What readers didn’t know is that King wasn’t the only person who was guilty of publishing “racist” tweets; it turned out that Calvin––the reporter––had published some of his own. Some readers who were upset with the Register’s reporting decided to do some digging. According to The Washington Post, after looking through Calvin’s Twitter feed they “soon found several [offensive tweets] that appeared to be at least as problematic as King’s two racist jokes.” The Post noted that “between 2010 and 2013, Calvin published tweets that used a racist slur for black people, made light of abusing women, used the word ‘gay’ as a pejorative and mocked the legalization of same-sex marriage by saying he was ‘totally going to marry a horse.’”

The Register’s explanatory statement on Twitter was soon flooded with images of the reporter’s offensive comments. Shortly thereafter, Calvin began deleting old tweets, and then locked his account after posting an apology. He wrote, “Hey just wanted to say that I have deleted previous tweets that have been inappropriate or insensitive,” he wrote on Twitter. “I apologize for not holding myself to the same high standards as the Register holds others.” As of this writing, the Register has merely said that they had been made aware of offensive tweets made by “a staffer” and are investigating.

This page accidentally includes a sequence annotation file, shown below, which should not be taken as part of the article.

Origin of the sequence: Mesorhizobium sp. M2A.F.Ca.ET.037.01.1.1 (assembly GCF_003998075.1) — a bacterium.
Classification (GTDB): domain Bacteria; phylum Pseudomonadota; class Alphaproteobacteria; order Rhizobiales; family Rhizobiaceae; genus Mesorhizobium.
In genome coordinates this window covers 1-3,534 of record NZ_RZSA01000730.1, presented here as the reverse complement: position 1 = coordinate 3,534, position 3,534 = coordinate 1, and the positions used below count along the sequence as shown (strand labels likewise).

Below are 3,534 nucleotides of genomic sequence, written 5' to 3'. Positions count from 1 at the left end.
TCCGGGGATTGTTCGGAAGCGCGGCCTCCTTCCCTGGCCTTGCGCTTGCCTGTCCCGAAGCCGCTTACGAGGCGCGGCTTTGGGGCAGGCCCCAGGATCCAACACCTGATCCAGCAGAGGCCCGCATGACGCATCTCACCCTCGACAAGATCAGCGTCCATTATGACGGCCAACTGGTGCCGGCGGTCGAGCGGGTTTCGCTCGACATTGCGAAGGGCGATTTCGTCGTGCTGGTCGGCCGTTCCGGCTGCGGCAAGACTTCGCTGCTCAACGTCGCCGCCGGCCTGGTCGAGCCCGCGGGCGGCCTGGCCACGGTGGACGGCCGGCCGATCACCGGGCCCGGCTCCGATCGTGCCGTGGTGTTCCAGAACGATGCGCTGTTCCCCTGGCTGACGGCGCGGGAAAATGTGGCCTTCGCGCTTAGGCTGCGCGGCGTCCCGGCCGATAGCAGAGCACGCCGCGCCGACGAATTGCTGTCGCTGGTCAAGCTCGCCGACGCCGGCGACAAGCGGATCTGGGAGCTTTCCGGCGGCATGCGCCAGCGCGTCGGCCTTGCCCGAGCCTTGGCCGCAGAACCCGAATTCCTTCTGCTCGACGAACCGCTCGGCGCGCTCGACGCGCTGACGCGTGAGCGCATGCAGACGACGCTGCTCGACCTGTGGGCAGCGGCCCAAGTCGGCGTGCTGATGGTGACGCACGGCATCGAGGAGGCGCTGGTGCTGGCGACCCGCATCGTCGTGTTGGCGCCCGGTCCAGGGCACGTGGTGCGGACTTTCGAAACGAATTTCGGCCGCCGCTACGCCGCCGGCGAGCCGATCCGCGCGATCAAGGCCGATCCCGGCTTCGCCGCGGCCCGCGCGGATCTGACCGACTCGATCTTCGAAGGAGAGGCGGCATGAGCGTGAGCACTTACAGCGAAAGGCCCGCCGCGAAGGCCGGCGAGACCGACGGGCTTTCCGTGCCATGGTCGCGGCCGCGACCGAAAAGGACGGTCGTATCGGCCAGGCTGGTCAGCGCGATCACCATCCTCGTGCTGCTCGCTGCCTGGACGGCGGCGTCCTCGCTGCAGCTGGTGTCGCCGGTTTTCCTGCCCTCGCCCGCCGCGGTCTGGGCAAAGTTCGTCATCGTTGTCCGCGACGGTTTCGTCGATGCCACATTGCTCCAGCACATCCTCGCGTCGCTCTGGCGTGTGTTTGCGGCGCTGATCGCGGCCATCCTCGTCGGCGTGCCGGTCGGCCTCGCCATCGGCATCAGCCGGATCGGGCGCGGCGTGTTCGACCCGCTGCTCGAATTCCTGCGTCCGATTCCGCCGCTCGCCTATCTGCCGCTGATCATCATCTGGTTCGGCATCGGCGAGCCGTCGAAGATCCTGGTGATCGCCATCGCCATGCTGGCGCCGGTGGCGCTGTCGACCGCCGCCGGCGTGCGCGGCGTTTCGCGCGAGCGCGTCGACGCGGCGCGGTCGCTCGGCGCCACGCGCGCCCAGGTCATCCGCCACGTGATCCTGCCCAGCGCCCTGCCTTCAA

This case certainly raises a number of issues. The Washington Post cites this as another example of “cancel culture:” Penalizing people, namely celebrities, after their moral transgressions come to light by dropping endorsements, firing them, or canceling their programs. Such was the case several weeks ago when Saturday Night Live dismissed a new cast member after racist comments were discovered in some of his past podcasts. The nature of cancel culture and what brought it about is a topic worth considering, for it speaks to social norms and the state of moral relativism.

However, the more pressing issue from a journalistic perspective is the practice of journalists undertaking background checks on those who they cover. Unfortunately, there seems to be no steadfast rules on when, where and how they should be conducted, and under what pretenses. The Society of Professional Journalists seems to offer little guidance on how and when background checks, presumably of sources, should be conducted. Thus it seems that newsrooms must themselves establish policies for their reporters to follow.